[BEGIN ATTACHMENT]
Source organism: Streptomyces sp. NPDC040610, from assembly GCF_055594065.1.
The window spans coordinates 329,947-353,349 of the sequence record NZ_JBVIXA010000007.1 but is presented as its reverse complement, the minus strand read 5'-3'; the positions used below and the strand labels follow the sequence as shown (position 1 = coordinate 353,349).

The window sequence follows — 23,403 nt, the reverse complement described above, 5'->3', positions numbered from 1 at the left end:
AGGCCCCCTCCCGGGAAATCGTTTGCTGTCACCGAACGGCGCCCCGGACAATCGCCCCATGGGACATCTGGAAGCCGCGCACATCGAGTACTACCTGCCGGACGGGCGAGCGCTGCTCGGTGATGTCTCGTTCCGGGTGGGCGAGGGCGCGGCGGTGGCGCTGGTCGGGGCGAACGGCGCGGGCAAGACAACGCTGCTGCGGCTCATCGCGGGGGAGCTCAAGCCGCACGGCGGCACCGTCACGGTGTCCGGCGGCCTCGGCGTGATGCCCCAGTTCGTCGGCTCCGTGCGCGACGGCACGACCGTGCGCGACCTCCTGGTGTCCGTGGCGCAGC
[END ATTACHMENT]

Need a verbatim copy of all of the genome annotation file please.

Source organism: Streptomyces sp. NPDC040610, from assembly GCF_055594065.1.
The window spans coordinates 329,947-353,349 of the sequence record NZ_JBVIXA010000007.1 but is presented as its reverse complement, the minus strand read 5'-3'; the positions used below and the strand labels follow the sequence as shown (position 1 = coordinate 353,349).

The window sequence follows — 23,403 nt, the reverse complement described above, 5'->3', positions numbered from 1 at the left end:
AGGCCCCCTCCCGGGAAATCGTTTGCTGTCACCGAACGGCGCCCCGGACAATCGCCCCATGGGACATCTGGAAGCCGCGCACATCGAGTACTACCTGCCGGACGGGCGAGCGCTGCTCGGTGATGTCTCGTTCCGGGTGGGCGAGGGCGCGGCGGTGGCGCTGGTCGGGGCGAACGGCGCGGGCAAGACAACGCTGCTGCGGCTCATCGCGGGGGAGCTCAAGCCGCACGGCGGCACCGTCACGGTGTCCGGCGGCCTCGGCGTGATGCCCCAGTTCGTCGGCTCCGTGCGCGACGGCACGACCGTGCGCGACCTCCTGGTGTCCGTGGCGCAGC